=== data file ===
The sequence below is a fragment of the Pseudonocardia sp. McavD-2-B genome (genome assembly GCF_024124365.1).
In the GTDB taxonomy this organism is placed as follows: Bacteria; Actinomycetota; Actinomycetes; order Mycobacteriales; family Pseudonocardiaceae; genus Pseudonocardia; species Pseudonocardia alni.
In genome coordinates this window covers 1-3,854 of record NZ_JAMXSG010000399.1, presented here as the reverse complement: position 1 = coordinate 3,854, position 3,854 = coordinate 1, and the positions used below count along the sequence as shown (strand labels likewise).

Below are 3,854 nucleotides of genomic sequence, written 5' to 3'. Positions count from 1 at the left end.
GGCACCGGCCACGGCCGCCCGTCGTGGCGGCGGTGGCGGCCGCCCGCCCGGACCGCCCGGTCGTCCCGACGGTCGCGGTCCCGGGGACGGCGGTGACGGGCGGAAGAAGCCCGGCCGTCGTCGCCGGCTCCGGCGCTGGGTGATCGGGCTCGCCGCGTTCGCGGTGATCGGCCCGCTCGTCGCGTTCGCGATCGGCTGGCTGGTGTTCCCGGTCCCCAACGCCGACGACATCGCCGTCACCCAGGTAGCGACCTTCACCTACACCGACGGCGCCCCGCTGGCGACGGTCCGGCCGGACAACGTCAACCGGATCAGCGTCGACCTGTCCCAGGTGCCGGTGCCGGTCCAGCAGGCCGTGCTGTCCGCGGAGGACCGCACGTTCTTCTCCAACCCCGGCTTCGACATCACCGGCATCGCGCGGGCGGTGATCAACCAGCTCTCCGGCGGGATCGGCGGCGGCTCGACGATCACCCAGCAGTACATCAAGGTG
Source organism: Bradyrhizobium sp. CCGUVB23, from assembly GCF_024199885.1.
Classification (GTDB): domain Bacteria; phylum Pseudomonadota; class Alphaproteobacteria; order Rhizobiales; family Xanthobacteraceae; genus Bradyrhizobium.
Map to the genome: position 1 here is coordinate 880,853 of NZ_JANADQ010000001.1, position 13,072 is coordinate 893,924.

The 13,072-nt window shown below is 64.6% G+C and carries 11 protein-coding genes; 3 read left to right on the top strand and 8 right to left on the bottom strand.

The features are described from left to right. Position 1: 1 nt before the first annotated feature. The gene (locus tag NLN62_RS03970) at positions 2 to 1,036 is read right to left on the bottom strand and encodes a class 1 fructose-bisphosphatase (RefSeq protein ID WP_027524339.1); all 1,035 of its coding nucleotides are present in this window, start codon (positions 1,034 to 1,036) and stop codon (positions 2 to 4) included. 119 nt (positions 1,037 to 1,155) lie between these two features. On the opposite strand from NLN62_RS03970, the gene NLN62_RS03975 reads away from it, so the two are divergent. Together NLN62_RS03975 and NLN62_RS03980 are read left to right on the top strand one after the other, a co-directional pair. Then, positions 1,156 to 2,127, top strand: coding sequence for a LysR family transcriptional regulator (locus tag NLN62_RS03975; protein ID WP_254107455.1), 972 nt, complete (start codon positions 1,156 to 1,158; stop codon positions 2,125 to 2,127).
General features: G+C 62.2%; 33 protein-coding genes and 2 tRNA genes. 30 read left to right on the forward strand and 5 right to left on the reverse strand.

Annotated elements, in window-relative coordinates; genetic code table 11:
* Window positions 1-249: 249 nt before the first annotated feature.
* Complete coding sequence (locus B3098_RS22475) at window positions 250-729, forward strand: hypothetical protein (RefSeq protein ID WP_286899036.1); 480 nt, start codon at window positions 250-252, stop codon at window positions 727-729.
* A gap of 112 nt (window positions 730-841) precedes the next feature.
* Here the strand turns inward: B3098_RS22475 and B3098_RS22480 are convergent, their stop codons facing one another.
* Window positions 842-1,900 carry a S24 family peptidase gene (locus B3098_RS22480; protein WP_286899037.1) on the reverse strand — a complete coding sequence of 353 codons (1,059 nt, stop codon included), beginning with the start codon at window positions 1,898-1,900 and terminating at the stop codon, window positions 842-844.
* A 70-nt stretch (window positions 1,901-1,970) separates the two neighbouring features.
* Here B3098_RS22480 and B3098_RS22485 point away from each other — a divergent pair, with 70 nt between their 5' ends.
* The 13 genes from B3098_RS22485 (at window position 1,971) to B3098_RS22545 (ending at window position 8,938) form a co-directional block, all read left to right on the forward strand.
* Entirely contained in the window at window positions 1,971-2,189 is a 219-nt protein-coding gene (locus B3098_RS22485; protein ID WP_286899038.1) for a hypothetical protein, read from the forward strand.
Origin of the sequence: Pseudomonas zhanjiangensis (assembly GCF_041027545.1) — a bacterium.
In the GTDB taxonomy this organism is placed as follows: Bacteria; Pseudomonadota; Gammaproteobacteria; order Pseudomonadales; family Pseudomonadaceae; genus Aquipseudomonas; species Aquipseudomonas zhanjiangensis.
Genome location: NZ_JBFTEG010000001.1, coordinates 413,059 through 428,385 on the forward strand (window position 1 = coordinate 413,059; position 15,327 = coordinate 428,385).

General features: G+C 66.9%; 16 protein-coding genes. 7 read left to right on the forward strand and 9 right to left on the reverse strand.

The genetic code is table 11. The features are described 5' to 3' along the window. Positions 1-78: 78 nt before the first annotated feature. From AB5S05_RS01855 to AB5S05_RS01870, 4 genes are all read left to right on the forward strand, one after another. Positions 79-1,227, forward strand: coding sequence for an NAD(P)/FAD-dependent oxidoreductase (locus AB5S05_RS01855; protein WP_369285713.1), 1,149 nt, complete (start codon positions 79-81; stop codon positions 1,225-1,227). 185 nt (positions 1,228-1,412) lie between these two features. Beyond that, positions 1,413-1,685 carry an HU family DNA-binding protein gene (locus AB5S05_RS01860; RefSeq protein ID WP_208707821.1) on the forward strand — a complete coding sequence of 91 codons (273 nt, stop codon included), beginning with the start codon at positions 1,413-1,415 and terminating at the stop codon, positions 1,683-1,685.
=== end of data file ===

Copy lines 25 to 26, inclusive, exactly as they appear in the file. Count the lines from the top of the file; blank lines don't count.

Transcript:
General features: G+C 66.9%; 16 protein-coding genes. 7 read left to right on the forward strand and 9 right to left on the reverse strand.

The genetic code is table 11. The features are described 5' to 3' along the window. Positions 1-78: 78 nt before the first annotated feature. From AB5S05_RS01855 to AB5S05_RS01870, 4 genes are all read left to right on the forward strand, one after another. Positions 79-1,227, forward strand: coding sequence for an NAD(P)/FAD-dependent oxidoreductase (locus AB5S05_RS01855; protein WP_369285713.1), 1,149 nt, complete (start codon positions 79-81; stop codon positions 1,225-1,227). 185 nt (positions 1,228-1,412) lie between these two features. Beyond that, positions 1,413-1,685 carry an HU family DNA-binding protein gene (locus AB5S05_RS01860; RefSeq protein ID WP_208707821.1) on the forward strand — a complete coding sequence of 91 codons (273 nt, stop codon included), beginning with the start codon at positions 1,413-1,415 and terminating at the stop codon, positions 1,683-1,685.